Triple J Alpaca Farm

May 28, 2016 | 2016 Articles, Mallory Moad, Pets, Reedley News

by Mallory Moad

What’s curious, quiet, and soft as a cuddly plush toy? An alpaca!

I first laid eyes on these charming critters in Reedley’s Fiesta Parade, accompanied by a sign that displayed contact information for free alpaca farm tours. My immediate reaction: Let’s go! I made the call and on April 7 was on my way to the Triple J Alpaca Farm for an up-close-and-personal encounter.

In 1984, Roger Hoeflinger had a similar response after seeing a television program about alpacas. However, he did more than just go on a tour. He and his wife, Maxine, spent 10 years doing research, gazing longingly at a photo of an alpaca on their refrigerator, and thinking with increasing seriousness about going into the business of raising alpacas. In January, 2008, they made the leap, purchased two animals and created Triple J Alpacas—-named after their offspring – Jeremy, Jonathan and Jennifer.


Typically inquisitive alpaca

Alpacas are raised for their fleece. The herd of 26 at Triple J are of the Huacaya (wah-KI-ah) variety, whose coats are dense and soft. When I reached to pet the head of one of these docile creatures, I expected it to feel like a sheep, not a teddy bear. Everyone had gotten haircuts shortly before my visit (they are sheared every 12 to 18 months) and with their long necks, fluffy legs, and poofy topknots, they looked like a cross between a giraffe and a poodle (or maybe something out of Dr. Seuss). The fleece is spun into luxurious yarn that is knitted into cozy socks and scarves and woven into rugs.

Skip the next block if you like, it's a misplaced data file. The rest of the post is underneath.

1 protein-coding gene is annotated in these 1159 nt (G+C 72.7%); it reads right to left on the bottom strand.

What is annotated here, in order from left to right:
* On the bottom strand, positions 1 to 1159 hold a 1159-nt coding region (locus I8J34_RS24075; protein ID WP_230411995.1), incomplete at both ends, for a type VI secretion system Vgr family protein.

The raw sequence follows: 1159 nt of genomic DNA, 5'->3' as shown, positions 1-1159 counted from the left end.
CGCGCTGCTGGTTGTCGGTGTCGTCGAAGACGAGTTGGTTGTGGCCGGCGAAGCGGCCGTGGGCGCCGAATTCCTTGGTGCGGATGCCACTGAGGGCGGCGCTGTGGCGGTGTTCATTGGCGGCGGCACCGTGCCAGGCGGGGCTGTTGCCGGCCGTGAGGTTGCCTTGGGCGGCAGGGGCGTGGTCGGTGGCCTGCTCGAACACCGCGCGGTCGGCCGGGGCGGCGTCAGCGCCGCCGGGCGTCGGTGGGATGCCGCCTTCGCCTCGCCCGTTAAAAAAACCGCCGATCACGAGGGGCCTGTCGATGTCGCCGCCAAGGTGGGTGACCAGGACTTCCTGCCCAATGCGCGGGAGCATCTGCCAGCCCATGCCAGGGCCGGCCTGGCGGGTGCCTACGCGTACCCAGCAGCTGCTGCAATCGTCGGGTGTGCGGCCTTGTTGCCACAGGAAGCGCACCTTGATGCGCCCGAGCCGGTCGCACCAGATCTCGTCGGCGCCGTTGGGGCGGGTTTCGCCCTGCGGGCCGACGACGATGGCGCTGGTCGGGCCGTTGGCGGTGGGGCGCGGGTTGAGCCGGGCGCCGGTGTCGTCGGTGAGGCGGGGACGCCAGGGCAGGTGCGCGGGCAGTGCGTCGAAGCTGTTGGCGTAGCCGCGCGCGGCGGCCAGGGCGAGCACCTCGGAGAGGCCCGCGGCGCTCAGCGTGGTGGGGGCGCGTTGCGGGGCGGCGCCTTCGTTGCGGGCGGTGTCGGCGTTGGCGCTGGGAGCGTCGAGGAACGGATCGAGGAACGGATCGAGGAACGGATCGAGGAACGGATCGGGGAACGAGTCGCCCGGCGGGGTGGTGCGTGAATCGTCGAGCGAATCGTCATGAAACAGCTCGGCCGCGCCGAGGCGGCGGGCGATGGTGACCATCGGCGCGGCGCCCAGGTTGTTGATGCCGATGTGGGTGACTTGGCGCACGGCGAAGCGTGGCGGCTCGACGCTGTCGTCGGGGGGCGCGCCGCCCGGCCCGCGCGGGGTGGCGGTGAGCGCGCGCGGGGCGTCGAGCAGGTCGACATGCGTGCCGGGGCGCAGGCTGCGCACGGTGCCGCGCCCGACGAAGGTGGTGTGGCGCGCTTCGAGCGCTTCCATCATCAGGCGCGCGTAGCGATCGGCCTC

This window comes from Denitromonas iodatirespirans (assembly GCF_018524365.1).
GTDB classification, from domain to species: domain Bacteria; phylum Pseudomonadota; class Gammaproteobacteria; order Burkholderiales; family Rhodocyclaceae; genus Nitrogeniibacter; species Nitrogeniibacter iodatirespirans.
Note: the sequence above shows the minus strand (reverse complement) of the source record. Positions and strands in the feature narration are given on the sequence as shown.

A couple of cria (baby alpacas)

Alpacas are part of the Camelid family which also includes llamas and camels. Yes, they spit, but only when really ticked off and mostly at each other—if what I observed is typical behavior. They are mischievous and very curious. Feeling a tug on my sleeve, I turned to come eye-to-eye with a sweet, shaggy face. A gate left open spells trouble.

The entire population of Triple J once ended up wandering willy-nilly in a neighboring vineyard. Unlike sheep, alpacas are independent thinkers and difficult to herd. “It’s like herding cats,” Roger says. They eat hay and have such effective digestive systems their by-products don’t have an offensive odor. In fact, alpaca poop makes a high quality fertilizer. Roger has been known to donate truckloads of the stuff to a local community garden. They’re soft-spoken animals who don’t bray, moo or go “baa-aa-aa.” Instead, they hum.


Roger Hoeflinger and Jayhawker

About the positive experience of raising alpacas, Roger commented, “We see how God has placed us in the position to take on this new venture, working with one of His most unique creations, to smooth out the stress points in our lives.” In agreement, the alpacas say, “Hummmmmmmmmmmmmmmm.”


Wide open spaces at Triple J Alpaca Farm

My name is Mallory Moad, and I believe there are plenty of things in the Central Valley to “hummmmmmmm” about.

For more information about Triple J Alpacas, alpacas in general, or to schedule your own tour of the farm, visit

Triple J Alpacas
Owners: Roger and Maxine Hoeflinger
888 E. Davis Dr.
Dinuba, CA 93618


Mallory Moad is a visual/performance artist, vocalist in the jazz band Scats on The Sly and a proud Central San Joaquin Valley native.


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